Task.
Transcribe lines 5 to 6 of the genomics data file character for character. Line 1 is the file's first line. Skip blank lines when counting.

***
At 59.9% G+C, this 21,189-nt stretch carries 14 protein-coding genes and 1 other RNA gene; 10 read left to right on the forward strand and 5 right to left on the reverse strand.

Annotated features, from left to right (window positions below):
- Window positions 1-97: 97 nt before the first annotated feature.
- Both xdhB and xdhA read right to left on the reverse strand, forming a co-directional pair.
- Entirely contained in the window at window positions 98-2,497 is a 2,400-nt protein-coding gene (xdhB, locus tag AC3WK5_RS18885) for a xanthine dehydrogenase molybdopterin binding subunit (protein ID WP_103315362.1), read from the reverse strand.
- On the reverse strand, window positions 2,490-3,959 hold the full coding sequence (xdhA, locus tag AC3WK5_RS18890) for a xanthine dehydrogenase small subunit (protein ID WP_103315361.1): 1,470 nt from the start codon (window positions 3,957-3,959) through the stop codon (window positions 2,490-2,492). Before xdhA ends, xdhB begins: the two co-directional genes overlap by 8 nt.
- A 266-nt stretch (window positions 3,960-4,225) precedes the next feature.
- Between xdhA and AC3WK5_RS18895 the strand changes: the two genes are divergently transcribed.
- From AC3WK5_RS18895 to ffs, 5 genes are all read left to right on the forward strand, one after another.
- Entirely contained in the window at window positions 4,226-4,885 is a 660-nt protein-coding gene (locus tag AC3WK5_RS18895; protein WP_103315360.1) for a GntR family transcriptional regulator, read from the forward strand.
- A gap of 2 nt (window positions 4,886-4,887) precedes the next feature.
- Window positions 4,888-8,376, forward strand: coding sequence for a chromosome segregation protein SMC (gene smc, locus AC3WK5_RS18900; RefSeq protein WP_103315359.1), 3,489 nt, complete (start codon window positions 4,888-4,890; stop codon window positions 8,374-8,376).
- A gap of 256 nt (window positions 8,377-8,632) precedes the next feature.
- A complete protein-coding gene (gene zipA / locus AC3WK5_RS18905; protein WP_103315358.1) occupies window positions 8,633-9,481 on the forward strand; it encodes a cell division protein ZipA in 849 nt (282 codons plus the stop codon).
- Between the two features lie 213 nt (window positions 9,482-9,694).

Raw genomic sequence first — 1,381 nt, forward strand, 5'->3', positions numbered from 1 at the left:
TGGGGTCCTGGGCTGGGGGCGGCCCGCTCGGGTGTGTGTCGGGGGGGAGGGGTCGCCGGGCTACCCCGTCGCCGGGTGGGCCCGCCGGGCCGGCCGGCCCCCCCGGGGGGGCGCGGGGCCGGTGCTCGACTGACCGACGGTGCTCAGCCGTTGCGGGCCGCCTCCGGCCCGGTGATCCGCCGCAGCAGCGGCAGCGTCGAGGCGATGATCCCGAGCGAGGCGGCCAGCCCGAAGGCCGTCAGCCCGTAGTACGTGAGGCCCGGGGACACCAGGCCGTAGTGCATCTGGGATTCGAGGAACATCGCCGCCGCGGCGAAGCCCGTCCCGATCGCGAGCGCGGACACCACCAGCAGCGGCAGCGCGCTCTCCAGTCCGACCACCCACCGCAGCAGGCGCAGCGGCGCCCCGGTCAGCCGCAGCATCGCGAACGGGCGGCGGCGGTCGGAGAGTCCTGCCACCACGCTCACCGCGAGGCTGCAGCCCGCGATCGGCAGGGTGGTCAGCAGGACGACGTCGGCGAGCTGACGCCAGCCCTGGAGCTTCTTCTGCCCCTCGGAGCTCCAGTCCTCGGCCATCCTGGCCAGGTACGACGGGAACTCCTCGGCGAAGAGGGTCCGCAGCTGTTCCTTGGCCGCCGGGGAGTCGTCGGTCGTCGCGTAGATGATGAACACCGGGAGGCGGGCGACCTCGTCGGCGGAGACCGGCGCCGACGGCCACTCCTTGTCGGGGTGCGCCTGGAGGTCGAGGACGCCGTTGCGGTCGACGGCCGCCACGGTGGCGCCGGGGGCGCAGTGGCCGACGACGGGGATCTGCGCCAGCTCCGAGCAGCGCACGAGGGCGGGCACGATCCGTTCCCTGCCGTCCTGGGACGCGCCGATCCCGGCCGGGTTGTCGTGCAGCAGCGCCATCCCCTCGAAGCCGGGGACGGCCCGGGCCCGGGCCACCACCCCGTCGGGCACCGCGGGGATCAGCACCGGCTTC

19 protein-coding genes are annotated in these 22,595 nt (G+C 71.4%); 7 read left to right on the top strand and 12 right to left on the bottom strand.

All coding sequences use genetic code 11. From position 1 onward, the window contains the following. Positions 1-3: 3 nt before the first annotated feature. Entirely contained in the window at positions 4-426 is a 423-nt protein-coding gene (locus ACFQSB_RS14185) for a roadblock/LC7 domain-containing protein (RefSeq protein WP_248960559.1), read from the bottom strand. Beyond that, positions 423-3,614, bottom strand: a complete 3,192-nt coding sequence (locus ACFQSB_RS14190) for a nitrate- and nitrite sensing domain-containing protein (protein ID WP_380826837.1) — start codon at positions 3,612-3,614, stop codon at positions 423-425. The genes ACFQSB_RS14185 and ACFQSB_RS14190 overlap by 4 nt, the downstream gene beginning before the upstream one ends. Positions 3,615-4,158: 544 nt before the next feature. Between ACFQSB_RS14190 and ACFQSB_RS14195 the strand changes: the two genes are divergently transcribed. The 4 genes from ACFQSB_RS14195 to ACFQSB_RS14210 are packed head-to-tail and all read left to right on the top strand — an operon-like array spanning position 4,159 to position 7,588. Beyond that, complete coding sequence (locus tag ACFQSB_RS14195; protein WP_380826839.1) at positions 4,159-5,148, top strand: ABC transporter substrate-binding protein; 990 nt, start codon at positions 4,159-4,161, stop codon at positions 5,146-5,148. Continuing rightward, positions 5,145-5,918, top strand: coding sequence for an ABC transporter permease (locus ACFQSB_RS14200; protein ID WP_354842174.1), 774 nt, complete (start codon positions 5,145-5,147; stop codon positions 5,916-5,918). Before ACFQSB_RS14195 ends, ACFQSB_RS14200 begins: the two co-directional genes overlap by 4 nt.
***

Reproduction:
- Entirely contained in the window at window positions 98-2,497 is a 2,400-nt protein-coding gene (xdhB, locus tag AC3WK5_RS18885) for a xanthine dehydrogenase molybdopterin binding subunit (protein ID WP_103315362.1), read from the reverse strand.
- On the reverse strand, window positions 2,490-3,959 hold the full coding sequence (xdhA, locus tag AC3WK5_RS18890) for a xanthine dehydrogenase small subunit (protein ID WP_103315361.1): 1,470 nt from the start codon (window positions 3,957-3,959) through the stop codon (window positions 2,490-2,492). Before xdhA ends, xdhB begins: the two co-directional genes overlap by 8 nt.